This is a Guest Post by Claudiu Geanta.
Project Management work is ever evolving and will continue to be so in years to come. Among certain attributes that define a successful Project Manager, adaptability is one that clearly stands out above the rest.
Adaptability refers not only to employing new communication channels but also to understanding, absorbing and pairing the appropriate technologies with the project at hand. In addition, the PM of the future must continue to hone his/her skills in order to furnish sound technical solutions to clients who are looking at the PM role not only from a traditional point of view but as the provider of solutions with great impact for the organization.
Think of the PM role as that of an orchestra conductor. Long gone is the time when the conductor was required to make sense of a music score, place instruments in its right locations and deliver a melodious sound. The audience is increasingly more diverse and demands new sounds. Keenly aware of newly invented instruments and technologies, the audience is constantly asking for masterpieces delivered by virtuosos directed by stellar conductors.
To keep up with the complexity of projects and the ever increasing market demands, the PM will have to be that stellar conductor. Projects will become more and more niche driven and the PMs will have to laser focus on that particular niche while keeping an eye on the impact of the project upon all the other moving parts of a dynamic organization. This will be achieved by perpetually expanding their panoply of techniques and employ the specialized ones which best resonate with an organization.
The PM will have to not only manage multi-disciplinary virtuosos spread out across the globe but adapt to their culture, refine and adapt communication style, evaluate resource availability and fit their expertise level in such way that the end result is a brilliant show that makes the audience stand up and cheer for an encore.
Claudiu Geanta is currently a Sr. Project Manager for Precision Design Studios and has over 15 years of managerial experience in technology operations, systems, architecture design, deployment and business development. He lives in Burbank, California with his wife Andreea and their 16 year old daughter – Bianca.
This is a Guest Post by Alan Dyer, PMP.
In these uncertain economic times, Project Managers, in 2013, will play an even more important role in determining the project portfolios of organizations as well as ensuring project success. The key trends I see are:
- Determining the ROI / Cost Benefit Analysis on proposed projects. I believe PMs will play an even more critical role in developing the business case and ROI analysis of individual projects prior to project initiation. As a PM you may need to re-educate yourself on the process for developing the business case as well as employing the appropriate ROI / Cost Benefit Analysis techniques necessary for the organization to make the appropriate project decisions.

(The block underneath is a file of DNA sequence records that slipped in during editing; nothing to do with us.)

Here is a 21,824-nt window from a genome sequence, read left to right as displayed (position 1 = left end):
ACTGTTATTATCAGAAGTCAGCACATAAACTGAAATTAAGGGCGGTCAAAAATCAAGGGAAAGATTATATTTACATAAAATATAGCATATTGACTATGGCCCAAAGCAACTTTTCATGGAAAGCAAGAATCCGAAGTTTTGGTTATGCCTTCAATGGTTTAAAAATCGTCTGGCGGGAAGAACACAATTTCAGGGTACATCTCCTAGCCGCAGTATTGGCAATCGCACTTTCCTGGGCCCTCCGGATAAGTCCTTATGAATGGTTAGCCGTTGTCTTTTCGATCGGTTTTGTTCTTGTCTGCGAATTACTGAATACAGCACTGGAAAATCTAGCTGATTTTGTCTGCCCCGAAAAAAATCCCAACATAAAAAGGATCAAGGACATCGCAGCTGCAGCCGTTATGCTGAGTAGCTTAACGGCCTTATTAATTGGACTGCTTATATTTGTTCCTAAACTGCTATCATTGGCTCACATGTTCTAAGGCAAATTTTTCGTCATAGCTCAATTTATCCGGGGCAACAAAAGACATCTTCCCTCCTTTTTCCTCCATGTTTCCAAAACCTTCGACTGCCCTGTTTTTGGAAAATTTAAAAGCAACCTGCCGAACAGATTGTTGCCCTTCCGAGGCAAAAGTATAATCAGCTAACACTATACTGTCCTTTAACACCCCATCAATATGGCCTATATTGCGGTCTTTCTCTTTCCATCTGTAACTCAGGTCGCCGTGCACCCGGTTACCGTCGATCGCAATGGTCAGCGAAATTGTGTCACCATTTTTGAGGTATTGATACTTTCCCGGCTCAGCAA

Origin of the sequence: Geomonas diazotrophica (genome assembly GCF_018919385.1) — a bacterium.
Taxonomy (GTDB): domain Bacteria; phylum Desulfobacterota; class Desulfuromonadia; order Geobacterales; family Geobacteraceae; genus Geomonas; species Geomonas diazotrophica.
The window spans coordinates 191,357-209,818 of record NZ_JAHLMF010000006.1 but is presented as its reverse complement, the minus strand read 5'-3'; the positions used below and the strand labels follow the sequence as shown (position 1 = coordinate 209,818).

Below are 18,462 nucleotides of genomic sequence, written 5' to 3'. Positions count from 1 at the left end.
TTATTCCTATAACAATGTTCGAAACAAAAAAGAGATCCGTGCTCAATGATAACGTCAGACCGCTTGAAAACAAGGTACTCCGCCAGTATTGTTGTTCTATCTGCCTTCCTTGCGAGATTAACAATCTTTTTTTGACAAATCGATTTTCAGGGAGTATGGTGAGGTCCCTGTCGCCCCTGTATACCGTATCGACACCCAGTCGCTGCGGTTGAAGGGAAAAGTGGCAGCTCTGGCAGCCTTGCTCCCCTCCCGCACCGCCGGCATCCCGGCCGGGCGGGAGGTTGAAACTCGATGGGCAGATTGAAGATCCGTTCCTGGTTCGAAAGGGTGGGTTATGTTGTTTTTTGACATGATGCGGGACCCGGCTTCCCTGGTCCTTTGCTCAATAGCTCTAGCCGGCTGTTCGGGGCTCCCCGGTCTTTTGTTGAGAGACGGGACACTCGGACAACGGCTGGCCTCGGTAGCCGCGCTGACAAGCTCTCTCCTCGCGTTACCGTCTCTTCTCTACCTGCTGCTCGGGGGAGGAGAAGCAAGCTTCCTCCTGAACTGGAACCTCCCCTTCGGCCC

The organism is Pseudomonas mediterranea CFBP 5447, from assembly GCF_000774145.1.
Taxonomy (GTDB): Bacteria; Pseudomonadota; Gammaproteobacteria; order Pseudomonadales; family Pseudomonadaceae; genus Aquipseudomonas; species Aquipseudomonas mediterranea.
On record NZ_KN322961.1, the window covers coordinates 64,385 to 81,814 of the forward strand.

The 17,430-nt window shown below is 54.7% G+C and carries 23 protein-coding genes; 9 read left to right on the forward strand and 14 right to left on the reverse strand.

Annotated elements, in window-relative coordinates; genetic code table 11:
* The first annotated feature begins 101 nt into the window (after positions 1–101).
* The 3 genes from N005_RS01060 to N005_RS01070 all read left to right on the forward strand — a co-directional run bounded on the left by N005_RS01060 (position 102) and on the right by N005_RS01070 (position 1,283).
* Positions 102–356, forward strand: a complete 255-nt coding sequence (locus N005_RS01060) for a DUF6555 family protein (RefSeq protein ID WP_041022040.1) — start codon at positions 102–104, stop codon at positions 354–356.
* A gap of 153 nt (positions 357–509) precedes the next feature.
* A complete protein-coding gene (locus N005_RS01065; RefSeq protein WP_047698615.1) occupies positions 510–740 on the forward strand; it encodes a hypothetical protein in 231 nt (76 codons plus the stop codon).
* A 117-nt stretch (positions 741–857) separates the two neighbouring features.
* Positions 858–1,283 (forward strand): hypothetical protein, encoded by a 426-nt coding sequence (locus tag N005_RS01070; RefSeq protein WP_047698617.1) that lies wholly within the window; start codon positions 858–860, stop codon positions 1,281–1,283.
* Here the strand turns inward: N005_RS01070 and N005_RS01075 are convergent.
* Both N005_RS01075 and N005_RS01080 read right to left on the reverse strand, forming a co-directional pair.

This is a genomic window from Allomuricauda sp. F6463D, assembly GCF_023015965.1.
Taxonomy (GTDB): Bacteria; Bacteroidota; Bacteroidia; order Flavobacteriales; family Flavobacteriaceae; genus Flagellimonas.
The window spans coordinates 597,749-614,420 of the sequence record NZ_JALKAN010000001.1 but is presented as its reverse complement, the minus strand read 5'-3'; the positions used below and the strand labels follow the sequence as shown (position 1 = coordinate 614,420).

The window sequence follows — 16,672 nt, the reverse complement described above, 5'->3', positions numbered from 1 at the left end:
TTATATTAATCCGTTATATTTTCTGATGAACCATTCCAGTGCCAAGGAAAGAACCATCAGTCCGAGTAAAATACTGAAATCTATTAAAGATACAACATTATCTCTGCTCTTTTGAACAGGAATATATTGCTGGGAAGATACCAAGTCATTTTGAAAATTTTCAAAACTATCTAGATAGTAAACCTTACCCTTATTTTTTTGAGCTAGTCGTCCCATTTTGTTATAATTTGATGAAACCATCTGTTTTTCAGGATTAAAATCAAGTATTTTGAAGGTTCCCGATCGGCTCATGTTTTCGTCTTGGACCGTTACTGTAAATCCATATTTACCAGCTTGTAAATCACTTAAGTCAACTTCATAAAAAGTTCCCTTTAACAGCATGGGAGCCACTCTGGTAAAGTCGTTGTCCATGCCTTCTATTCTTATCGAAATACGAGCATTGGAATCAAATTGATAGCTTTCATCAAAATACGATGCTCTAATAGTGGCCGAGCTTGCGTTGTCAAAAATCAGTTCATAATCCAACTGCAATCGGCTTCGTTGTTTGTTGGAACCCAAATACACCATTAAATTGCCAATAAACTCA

- Quicker Time to Market. With the uncertainty of the economic environment organizations are looking for ways to get their products to market sooner. Therefore, development techniques such as Agile are being used more regularly. That being said, PMs need to better understand those methods and be able to readily apply a project management methodology that provides the appropriate documentation and control of the project without undermining or slowing time to market.
- The continued “projectization” of organizations. While IT departments have typically been the driver of using project based methodologies to deliver feature and functionality, Business departments are beginning to realize the that there viability will only come from project based methodologies. More and more organizations are realizing that projects are a vehicle of change and project can be used to easily link both the Business and IT departments in using one unifying methodology that delivers success across the organization.
- The growth of Project Management Offices. Organization can no longer tolerate nor afford troubled or failed projects. That being said, companies are turning to PMOs to help them develop the techniques, tools, documentation, and standard methodologies, and Project Management Standards to ensure each project has the necessary tools, process, and oversight / rigor needed to help them be successful.
Alan Dyer is the Owner / CEO of The Project Delivery Group, which provides, Project Management, Business, and Technical Consulting Services. Alan primarily focuses on failed or troubled project recovery. He has been very successful in turning around several failed projects for State and Local Governments as well as fortune 500 and 100 companies. The Project Delivery Group delivers success “one project at a time.”